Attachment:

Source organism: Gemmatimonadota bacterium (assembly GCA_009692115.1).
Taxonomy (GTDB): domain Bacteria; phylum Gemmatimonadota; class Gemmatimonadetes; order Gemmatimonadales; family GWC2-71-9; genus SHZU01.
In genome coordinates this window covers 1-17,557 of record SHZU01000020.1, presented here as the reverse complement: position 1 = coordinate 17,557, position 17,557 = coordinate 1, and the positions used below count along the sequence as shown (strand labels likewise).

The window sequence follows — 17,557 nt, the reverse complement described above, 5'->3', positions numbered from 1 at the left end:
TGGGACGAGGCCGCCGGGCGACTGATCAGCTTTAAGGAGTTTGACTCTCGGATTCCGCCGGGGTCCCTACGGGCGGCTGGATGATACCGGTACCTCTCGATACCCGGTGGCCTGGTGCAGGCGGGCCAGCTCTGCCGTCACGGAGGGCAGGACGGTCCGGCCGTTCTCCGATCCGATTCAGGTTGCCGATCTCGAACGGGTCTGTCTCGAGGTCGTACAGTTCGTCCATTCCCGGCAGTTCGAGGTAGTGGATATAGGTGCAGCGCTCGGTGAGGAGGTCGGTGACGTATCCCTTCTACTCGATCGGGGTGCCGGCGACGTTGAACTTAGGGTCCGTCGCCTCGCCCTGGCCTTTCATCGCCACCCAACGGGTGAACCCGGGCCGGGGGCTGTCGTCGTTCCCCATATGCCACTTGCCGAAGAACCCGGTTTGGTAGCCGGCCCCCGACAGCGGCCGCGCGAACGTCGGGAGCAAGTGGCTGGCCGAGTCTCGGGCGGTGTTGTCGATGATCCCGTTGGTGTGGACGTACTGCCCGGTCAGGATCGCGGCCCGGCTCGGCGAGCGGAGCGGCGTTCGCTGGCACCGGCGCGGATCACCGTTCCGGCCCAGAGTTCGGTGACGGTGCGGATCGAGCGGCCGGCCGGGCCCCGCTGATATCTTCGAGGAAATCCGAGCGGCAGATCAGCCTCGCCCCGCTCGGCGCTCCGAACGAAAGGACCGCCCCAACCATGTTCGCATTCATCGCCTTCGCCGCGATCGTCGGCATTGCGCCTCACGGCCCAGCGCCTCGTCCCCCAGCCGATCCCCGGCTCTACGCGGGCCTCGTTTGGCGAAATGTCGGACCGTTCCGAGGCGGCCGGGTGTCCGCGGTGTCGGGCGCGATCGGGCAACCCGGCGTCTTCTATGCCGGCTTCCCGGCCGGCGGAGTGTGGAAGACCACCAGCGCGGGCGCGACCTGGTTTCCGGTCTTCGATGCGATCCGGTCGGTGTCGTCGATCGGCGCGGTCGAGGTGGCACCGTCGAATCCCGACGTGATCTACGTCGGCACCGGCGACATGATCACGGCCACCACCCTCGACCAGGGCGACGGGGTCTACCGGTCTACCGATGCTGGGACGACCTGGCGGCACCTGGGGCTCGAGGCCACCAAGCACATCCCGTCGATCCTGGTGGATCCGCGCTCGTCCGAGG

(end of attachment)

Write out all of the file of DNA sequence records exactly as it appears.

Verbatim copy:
Source organism: Gemmatimonadota bacterium (assembly GCA_009692115.1).
Taxonomy (GTDB): domain Bacteria; phylum Gemmatimonadota; class Gemmatimonadetes; order Gemmatimonadales; family GWC2-71-9; genus SHZU01.
In genome coordinates this window covers 1-17,557 of record SHZU01000020.1, presented here as the reverse complement: position 1 = coordinate 17,557, position 17,557 = coordinate 1, and the positions used below count along the sequence as shown (strand labels likewise).

The window sequence follows — 17,557 nt, the reverse complement described above, 5'->3', positions numbered from 1 at the left end:
TGGGACGAGGCCGCCGGGCGACTGATCAGCTTTAAGGAGTTTGACTCTCGGATTCCGCCGGGGTCCCTACGGGCGGCTGGATGATACCGGTACCTCTCGATACCCGGTGGCCTGGTGCAGGCGGGCCAGCTCTGCCGTCACGGAGGGCAGGACGGTCCGGCCGTTCTCCGATCCGATTCAGGTTGCCGATCTCGAACGGGTCTGTCTCGAGGTCGTACAGTTCGTCCATTCCCGGCAGTTCGAGGTAGTGGATATAGGTGCAGCGCTCGGTGAGGAGGTCGGTGACGTATCCCTTCTACTCGATCGGGGTGCCGGCGACGTTGAACTTAGGGTCCGTCGCCTCGCCCTGGCCTTTCATCGCCACCCAACGGGTGAACCCGGGCCGGGGGCTGTCGTCGTTCCCCATATGCCACTTGCCGAAGAACCCGGTTTGGTAGCCGGCCCCCGACAGCGGCCGCGCGAACGTCGGGAGCAAGTGGCTGGCCGAGTCTCGGGCGGTGTTGTCGATGATCCCGTTGGTGTGGACGTACTGCCCGGTCAGGATCGCGGCCCGGCTCGGCGAGCGGAGCGGCGTTCGCTGGCACCGGCGCGGATCACCGTTCCGGCCCAGAGTTCGGTGACGGTGCGGATCGAGCGGCCGGCCGGGCCCCGCTGATATCTTCGAGGAAATCCGAGCGGCAGATCAGCCTCGCCCCGCTCGGCGCTCCGAACGAAAGGACCGCCCCAACCATGTTCGCATTCATCGCCTTCGCCGCGATCGTCGGCATTGCGCCTCACGGCCCAGCGCCTCGTCCCCCAGCCGATCCCCGGCTCTACGCGGGCCTCGTTTGGCGAAATGTCGGACCGTTCCGAGGCGGCCGGGTGTCCGCGGTGTCGGGCGCGATCGGGCAACCCGGCGTCTTCTATGCCGGCTTCCCGGCCGGCGGAGTGTGGAAGACCACCAGCGCGGGCGCGACCTGGTTTCCGGTCTTCGATGCGATCCGGTCGGTGTCGTCGATCGGCGCGGTCGAGGTGGCACCGTCGAATCCCGACGTGATCTACGTCGGCACCGGCGACATGATCACGGCCACCACCCTCGACCAGGGCGACGGGGTCTACCGGTCTACCGATGCTGGGACGACCTGGCGGCACCTGGGGCTCGAGGCCACCAAGCACATCCCGTCGATCCTGGTGGATCCGCGCTCGTCCGAGG